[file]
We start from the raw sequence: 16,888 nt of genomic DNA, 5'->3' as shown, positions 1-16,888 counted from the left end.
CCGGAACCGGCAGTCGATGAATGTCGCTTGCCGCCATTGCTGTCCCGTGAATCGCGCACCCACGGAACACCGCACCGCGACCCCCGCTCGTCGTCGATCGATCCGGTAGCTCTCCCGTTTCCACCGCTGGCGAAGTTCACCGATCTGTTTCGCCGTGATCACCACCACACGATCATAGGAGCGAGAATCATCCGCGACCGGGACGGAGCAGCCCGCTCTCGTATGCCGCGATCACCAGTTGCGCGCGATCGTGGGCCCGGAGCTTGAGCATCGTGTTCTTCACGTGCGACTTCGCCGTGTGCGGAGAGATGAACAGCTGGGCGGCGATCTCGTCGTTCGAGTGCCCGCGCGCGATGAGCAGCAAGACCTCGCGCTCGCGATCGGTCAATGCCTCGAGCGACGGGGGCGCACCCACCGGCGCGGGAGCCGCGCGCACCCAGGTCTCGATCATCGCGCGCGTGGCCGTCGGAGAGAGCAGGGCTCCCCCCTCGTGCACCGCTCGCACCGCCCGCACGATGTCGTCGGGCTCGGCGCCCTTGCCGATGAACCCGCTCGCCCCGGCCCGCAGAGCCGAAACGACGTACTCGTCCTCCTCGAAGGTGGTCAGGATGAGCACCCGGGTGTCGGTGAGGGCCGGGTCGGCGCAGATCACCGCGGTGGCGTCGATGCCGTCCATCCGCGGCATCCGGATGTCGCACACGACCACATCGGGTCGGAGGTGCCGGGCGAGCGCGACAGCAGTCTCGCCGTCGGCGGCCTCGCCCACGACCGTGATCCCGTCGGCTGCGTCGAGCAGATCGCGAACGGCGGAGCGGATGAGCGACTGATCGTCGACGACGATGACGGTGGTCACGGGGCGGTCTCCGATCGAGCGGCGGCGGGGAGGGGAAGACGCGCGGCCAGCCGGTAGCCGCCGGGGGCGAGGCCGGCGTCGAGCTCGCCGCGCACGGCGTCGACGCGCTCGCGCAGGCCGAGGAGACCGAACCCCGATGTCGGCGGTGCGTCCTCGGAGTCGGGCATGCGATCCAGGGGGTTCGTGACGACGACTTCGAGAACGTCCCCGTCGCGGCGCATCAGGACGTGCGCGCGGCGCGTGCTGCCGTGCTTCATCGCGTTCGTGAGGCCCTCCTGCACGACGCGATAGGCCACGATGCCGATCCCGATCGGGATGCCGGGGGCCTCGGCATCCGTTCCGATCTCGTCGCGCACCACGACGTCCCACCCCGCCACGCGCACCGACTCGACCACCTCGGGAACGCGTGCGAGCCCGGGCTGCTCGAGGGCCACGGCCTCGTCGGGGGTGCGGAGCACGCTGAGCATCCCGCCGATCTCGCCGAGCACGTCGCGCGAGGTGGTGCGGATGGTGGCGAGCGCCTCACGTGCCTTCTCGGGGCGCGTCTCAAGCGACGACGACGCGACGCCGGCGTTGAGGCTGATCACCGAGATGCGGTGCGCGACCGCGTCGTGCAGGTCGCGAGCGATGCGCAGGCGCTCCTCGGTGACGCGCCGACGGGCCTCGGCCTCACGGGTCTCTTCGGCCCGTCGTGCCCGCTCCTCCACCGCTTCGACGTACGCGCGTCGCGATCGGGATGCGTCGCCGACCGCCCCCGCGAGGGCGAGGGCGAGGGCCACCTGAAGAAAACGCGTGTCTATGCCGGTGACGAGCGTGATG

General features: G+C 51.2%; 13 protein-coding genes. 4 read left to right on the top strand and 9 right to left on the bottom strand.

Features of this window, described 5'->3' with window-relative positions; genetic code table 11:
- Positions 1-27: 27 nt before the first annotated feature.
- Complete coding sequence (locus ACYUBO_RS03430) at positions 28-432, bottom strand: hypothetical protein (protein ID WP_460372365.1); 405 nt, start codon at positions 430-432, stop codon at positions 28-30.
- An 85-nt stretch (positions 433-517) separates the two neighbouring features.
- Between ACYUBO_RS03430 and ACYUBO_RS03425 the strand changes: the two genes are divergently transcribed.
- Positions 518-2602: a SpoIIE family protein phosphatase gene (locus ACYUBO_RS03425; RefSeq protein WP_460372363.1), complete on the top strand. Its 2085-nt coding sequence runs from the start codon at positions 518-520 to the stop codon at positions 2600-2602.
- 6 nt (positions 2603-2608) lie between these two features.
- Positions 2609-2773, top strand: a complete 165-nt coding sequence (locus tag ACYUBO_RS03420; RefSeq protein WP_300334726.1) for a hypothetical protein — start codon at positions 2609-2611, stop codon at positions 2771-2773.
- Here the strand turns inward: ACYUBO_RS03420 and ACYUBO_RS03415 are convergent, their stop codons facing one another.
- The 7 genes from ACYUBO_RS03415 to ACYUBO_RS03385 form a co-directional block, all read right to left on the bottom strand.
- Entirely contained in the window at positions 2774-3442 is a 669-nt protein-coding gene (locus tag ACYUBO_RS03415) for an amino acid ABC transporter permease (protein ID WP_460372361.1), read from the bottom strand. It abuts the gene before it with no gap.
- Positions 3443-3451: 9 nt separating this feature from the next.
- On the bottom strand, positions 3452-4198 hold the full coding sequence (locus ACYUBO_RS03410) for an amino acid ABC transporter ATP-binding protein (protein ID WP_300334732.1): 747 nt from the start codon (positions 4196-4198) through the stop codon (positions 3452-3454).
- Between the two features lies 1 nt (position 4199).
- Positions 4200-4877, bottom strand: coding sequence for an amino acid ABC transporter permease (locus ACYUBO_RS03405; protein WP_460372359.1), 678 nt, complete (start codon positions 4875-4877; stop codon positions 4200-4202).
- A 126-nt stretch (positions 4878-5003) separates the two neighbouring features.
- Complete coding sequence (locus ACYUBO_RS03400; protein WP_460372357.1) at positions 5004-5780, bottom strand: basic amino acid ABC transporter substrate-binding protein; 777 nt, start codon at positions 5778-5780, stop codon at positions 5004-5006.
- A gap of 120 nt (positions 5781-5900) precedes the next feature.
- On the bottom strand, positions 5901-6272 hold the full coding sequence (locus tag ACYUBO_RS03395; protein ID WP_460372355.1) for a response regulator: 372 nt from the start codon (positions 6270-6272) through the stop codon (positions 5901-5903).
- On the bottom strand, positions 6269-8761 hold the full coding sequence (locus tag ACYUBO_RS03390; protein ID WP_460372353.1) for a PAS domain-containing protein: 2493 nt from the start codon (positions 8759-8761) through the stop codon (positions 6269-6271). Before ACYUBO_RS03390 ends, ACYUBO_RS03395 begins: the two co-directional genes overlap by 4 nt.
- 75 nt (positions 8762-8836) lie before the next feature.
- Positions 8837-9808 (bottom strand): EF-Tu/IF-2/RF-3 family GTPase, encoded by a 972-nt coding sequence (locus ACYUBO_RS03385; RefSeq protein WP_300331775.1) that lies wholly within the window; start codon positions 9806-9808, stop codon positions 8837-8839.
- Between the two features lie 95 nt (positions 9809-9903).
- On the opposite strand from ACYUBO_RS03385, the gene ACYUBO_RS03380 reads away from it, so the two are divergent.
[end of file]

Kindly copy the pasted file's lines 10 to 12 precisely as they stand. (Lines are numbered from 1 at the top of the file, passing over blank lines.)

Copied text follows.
- 6 nt (positions 2603-2608) lie between these two features.
- Positions 2609-2773, top strand: a complete 165-nt coding sequence (locus tag ACYUBO_RS03420; RefSeq protein WP_300334726.1) for a hypothetical protein — start codon at positions 2609-2611, stop codon at positions 2771-2773.
- Here the strand turns inward: ACYUBO_RS03420 and ACYUBO_RS03415 are convergent, their stop codons facing one another.